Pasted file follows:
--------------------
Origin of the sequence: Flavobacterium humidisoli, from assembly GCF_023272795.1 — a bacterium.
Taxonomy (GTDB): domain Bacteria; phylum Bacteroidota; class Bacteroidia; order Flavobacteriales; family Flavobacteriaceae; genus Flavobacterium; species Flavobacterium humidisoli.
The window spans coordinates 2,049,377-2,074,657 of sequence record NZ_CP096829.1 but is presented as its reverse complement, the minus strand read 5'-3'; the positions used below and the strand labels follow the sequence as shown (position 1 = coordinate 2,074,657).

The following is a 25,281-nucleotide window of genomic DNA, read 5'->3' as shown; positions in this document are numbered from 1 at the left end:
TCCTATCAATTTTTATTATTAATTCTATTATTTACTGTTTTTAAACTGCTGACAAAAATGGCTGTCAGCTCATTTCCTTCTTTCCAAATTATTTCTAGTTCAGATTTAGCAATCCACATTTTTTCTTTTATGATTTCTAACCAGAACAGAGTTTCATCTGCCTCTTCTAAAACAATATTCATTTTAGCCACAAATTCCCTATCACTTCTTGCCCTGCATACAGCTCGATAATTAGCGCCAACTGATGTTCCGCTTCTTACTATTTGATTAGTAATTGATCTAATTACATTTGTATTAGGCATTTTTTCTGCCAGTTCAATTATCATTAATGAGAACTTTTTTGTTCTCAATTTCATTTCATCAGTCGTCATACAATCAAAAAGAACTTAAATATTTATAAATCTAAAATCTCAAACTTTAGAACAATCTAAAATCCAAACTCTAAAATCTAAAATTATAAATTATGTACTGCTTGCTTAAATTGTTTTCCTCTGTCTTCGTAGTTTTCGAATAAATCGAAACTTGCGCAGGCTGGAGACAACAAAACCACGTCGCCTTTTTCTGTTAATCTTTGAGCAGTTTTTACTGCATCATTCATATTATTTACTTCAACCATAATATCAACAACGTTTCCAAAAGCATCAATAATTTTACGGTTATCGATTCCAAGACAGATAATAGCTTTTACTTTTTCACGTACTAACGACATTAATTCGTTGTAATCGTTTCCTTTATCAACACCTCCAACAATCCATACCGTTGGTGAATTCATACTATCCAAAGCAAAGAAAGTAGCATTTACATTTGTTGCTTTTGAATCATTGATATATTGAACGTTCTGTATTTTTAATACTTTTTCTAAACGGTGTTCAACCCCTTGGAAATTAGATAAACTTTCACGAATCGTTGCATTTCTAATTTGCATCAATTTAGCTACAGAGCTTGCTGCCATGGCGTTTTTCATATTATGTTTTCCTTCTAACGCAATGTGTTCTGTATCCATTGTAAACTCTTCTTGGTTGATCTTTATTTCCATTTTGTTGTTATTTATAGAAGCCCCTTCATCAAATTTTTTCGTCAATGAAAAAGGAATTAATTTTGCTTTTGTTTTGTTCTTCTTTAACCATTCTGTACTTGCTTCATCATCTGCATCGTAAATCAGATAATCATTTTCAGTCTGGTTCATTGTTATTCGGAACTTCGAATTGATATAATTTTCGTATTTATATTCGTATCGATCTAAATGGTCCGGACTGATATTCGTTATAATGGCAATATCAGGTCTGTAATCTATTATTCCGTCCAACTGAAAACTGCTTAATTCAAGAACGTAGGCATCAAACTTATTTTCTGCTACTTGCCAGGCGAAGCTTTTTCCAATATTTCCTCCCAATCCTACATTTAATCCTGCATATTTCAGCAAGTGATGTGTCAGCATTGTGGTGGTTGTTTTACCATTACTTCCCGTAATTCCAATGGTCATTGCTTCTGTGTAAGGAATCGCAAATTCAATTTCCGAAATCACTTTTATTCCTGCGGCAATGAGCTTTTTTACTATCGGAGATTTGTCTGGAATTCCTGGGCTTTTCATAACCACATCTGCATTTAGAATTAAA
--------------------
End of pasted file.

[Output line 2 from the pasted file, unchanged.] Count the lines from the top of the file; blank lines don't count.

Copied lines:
Taxonomy (GTDB): domain Bacteria; phylum Bacteroidota; class Bacteroidia; order Flavobacteriales; family Flavobacteriaceae; genus Flavobacterium; species Flavobacterium humidisoli.